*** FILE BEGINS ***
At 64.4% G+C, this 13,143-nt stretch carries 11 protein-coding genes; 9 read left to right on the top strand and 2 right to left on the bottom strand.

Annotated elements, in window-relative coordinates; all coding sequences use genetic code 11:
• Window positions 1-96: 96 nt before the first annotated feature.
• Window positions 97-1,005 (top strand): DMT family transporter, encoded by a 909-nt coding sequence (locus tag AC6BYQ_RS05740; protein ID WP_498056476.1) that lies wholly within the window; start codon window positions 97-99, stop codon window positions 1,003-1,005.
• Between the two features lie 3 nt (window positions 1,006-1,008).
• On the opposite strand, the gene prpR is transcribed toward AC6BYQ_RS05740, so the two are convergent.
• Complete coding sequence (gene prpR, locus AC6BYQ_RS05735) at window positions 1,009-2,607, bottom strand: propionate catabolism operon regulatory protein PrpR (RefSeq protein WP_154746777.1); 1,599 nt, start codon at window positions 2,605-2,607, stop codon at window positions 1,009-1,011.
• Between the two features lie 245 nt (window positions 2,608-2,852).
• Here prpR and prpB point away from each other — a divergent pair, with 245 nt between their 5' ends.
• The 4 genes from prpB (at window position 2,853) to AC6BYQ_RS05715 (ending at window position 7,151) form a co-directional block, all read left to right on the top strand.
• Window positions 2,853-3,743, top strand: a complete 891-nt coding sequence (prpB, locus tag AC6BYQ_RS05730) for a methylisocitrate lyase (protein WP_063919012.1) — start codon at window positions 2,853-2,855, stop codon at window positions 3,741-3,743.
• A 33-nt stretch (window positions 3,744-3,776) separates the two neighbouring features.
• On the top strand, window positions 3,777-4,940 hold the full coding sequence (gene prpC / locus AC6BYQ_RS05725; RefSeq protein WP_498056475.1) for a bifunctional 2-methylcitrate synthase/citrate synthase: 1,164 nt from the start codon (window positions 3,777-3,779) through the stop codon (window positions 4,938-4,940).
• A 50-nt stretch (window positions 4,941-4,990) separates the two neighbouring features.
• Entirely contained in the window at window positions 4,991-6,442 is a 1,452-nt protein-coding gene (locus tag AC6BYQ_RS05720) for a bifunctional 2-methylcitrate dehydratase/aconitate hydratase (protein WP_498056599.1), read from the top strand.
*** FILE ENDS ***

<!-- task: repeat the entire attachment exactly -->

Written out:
At 64.4% G+C, this 13,143-nt stretch carries 11 protein-coding genes; 9 read left to right on the top strand and 2 right to left on the bottom strand.

Annotated elements, in window-relative coordinates; all coding sequences use genetic code 11:
• Window positions 1-96: 96 nt before the first annotated feature.
• Window positions 97-1,005 (top strand): DMT family transporter, encoded by a 909-nt coding sequence (locus tag AC6BYQ_RS05740; protein ID WP_498056476.1) that lies wholly within the window; start codon window positions 97-99, stop codon window positions 1,003-1,005.
• Between the two features lie 3 nt (window positions 1,006-1,008).
• On the opposite strand, the gene prpR is transcribed toward AC6BYQ_RS05740, so the two are convergent.
• Complete coding sequence (gene prpR, locus AC6BYQ_RS05735) at window positions 1,009-2,607, bottom strand: propionate catabolism operon regulatory protein PrpR (RefSeq protein WP_154746777.1); 1,599 nt, start codon at window positions 2,605-2,607, stop codon at window positions 1,009-1,011.
• Between the two features lie 245 nt (window positions 2,608-2,852).
• Here prpR and prpB point away from each other — a divergent pair, with 245 nt between their 5' ends.
• The 4 genes from prpB (at window position 2,853) to AC6BYQ_RS05715 (ending at window position 7,151) form a co-directional block, all read left to right on the top strand.
• Window positions 2,853-3,743, top strand: a complete 891-nt coding sequence (prpB, locus tag AC6BYQ_RS05730) for a methylisocitrate lyase (protein WP_063919012.1) — start codon at window positions 2,853-2,855, stop codon at window positions 3,741-3,743.
• A 33-nt stretch (window positions 3,744-3,776) separates the two neighbouring features.
• On the top strand, window positions 3,777-4,940 hold the full coding sequence (gene prpC / locus AC6BYQ_RS05725; RefSeq protein WP_498056475.1) for a bifunctional 2-methylcitrate synthase/citrate synthase: 1,164 nt from the start codon (window positions 3,777-3,779) through the stop codon (window positions 4,938-4,940).
• A 50-nt stretch (window positions 4,941-4,990) separates the two neighbouring features.
• Entirely contained in the window at window positions 4,991-6,442 is a 1,452-nt protein-coding gene (locus tag AC6BYQ_RS05720) for a bifunctional 2-methylcitrate dehydratase/aconitate hydratase (protein WP_498056599.1), read from the top strand.